Comparison of idiopathic and secondary uveitis patients seen in a dual pediatric rheumatology-ophthalmology clinic
Pediatric Rheumatology volume 10, Article number: A80 (2012)
Uveitis is an intraocular inflammatory disease that accounts for 10-15% of all cases of total blindness in the U.S. Although uveitis is more prevalent in adults, children comprise approximately 5% of the uveitis population. The most common etiologies of childhood uveitis are idiopathic, infectious, and rheumatologic. Idiopathic uveitis is the most common cause of pediatric uveitis, while uveitis associated with Juvenile Idiopathic Arthritis (JIA) is the most common secondary cause. In 2005, the physicians of Children’s Mercy’s Hospital created a dual Pediatric Rheumatology and Ophthalmology uveitis clinic for patients with ocular inflammation requiring systemic immunosuppressant therapy. An ophthalmologist and rheumatologist jointly evaluate each patient, and formulate a comprehensive plan with the patient and family. To our knowledge, this is the only pediatric uveitis clinic in the U.S. staffed by the two subspecialties simultaneously. The aim of this study was to determine if the characteristics of ocular involvement differ between severe Idiopathic uveitis (IU) and Secondary uveitis (SU).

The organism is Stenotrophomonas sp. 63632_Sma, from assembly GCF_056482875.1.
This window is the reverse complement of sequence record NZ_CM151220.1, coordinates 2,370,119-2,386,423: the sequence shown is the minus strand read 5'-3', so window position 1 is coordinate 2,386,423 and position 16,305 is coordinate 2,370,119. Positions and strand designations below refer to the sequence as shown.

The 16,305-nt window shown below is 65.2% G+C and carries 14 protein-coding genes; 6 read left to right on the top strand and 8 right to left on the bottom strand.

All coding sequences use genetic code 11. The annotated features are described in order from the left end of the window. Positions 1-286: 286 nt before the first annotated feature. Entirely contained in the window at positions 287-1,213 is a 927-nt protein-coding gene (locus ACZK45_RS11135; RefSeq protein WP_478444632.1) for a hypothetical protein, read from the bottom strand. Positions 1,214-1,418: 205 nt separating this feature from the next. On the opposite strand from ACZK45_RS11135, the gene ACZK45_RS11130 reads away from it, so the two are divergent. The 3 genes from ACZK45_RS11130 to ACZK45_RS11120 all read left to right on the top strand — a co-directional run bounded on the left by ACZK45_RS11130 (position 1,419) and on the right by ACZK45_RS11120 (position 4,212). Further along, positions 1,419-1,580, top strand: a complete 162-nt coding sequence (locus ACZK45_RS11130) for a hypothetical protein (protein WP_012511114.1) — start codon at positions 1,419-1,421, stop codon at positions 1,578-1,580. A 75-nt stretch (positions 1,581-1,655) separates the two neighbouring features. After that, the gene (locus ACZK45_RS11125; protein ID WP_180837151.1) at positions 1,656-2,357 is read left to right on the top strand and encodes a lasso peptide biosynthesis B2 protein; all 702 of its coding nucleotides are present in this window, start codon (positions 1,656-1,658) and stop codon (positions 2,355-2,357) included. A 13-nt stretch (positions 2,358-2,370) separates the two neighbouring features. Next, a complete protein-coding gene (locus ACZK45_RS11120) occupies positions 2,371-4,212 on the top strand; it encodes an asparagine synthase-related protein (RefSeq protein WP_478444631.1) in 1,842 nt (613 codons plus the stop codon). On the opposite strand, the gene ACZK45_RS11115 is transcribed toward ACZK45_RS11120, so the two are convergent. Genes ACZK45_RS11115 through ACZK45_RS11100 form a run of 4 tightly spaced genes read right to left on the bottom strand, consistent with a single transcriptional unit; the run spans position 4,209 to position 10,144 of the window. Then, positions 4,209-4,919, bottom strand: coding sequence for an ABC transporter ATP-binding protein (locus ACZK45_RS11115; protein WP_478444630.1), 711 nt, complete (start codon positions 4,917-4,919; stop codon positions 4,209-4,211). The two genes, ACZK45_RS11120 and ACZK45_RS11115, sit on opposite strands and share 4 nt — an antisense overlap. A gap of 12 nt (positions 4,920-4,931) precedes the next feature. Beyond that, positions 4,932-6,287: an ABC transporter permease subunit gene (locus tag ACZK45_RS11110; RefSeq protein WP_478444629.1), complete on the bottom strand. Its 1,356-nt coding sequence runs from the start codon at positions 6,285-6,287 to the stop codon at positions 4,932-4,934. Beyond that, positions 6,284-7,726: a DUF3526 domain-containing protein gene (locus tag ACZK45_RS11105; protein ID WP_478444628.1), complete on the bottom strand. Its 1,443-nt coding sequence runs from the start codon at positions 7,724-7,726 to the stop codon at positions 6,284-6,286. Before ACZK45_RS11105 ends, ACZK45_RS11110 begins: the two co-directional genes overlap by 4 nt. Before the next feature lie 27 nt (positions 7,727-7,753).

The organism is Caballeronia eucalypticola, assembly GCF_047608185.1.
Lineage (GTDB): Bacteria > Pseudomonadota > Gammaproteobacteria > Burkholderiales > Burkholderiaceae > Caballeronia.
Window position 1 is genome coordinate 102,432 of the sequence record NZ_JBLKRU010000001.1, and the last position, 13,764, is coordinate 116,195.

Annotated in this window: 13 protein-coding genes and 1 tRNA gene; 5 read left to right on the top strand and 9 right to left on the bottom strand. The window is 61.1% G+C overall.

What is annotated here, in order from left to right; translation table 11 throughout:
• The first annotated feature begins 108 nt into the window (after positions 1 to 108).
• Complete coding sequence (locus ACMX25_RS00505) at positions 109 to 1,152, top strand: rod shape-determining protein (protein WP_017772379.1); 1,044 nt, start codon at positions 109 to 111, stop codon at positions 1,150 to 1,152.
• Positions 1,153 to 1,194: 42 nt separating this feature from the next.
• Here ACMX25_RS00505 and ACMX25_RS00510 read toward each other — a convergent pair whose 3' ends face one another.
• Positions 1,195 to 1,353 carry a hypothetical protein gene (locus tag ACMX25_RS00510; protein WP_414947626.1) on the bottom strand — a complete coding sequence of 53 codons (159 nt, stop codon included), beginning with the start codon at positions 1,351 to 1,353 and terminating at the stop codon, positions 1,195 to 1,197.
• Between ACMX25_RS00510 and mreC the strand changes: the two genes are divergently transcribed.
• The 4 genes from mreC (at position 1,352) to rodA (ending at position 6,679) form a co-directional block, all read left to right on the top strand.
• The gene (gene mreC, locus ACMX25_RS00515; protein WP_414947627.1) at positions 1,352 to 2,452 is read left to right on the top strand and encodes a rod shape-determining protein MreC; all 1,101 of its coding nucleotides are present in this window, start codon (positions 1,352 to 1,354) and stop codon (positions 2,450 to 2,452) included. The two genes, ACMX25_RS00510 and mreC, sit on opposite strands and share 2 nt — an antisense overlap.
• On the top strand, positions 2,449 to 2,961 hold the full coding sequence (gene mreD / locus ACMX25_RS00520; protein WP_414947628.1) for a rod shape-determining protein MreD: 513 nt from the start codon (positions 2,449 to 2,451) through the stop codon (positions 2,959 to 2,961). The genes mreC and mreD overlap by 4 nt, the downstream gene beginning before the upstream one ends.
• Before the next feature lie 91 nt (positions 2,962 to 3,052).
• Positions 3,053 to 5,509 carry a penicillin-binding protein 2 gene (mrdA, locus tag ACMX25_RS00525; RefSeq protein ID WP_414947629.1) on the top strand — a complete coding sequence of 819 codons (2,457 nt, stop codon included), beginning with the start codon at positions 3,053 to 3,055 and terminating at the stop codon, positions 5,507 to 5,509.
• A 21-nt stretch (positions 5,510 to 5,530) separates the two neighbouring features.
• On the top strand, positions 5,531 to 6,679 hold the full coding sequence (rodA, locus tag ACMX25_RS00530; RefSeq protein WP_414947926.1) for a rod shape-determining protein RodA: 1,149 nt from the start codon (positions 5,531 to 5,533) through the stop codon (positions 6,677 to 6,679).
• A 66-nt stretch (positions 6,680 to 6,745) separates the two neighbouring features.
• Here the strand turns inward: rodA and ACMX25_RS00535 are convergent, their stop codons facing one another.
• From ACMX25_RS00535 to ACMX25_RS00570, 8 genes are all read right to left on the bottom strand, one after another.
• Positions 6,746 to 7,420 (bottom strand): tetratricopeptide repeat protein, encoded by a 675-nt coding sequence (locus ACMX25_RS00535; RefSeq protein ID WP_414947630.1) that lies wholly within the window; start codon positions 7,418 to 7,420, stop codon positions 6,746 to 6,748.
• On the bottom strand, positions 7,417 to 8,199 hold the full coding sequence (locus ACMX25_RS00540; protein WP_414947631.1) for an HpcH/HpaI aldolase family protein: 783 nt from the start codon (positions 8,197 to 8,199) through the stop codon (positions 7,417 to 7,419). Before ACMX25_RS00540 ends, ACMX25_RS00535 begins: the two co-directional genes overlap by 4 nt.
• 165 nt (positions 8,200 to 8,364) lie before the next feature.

A retrospective study of patients identified through a scheduling database that were evaluated in the uveitis clinic from February 2005 to January 2010 was conducted. The patients were subcategorized into two groups: IU and SU based on the association or lack thereof with an underlying autoimmune disease. Clinical characteristics recorded included the involved site of inflammation, laterality, visual acuity, complications defined as ocular structural damage and pressure changes, concomitant number and type of systemic medications needed to control inflammation, and surgical interventions. Frequencies were compared between groups using Chi-square analysis.
Of the 41 patients seen over 456 encounters, 29 had IU (71%) and 12 had SU (29%). Of the 12 SU patients, 10 (83.3%) had JIA, 6 oligoarticular and 4 polyarticular, 1 (8.3%) had Sarcoidosis, and 1 (8.3%) had Hashimoto’s. Overall, the maximum number of systemic immunosuppressants used concomitantly was 4. Throughout the course of treatment, patients received the following medications: methotrexate (95%), TNF-a inhibitors (34%), cyclosporine (22%), and mycophenolate mofitil (15%). Surgical procedures over the course of follow-up, most commonly vitrectomy and cataract removal, did not differ significantly between groups.
No statistically significant differences were found in the clinical characteristics and outcomes in patients with IU and SU requiring systemic immunosuppressive therapy. This could be due to a limited sample size, however, these subsets of severe patients may be more phenotypically similar than previously recognized. This may allow for the combination of both subtypes in future studies of childhood uveitis.
Victoria T. E. Rizk: None; Mara L. Becker: None; Mark F. Hoeltzel: None; Scott E. Olitsky: None; Andrew Lasky: None.
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Rizk, V.T., Becker, M.L., Hoeltzel, M.F. et al. Comparison of idiopathic and secondary uveitis patients seen in a dual pediatric rheumatology-ophthalmology clinic. Pediatr Rheumatol 10 (Suppl 1), A80 (2012). https://doi.org/10.1186/1546-0096-10-S1-A80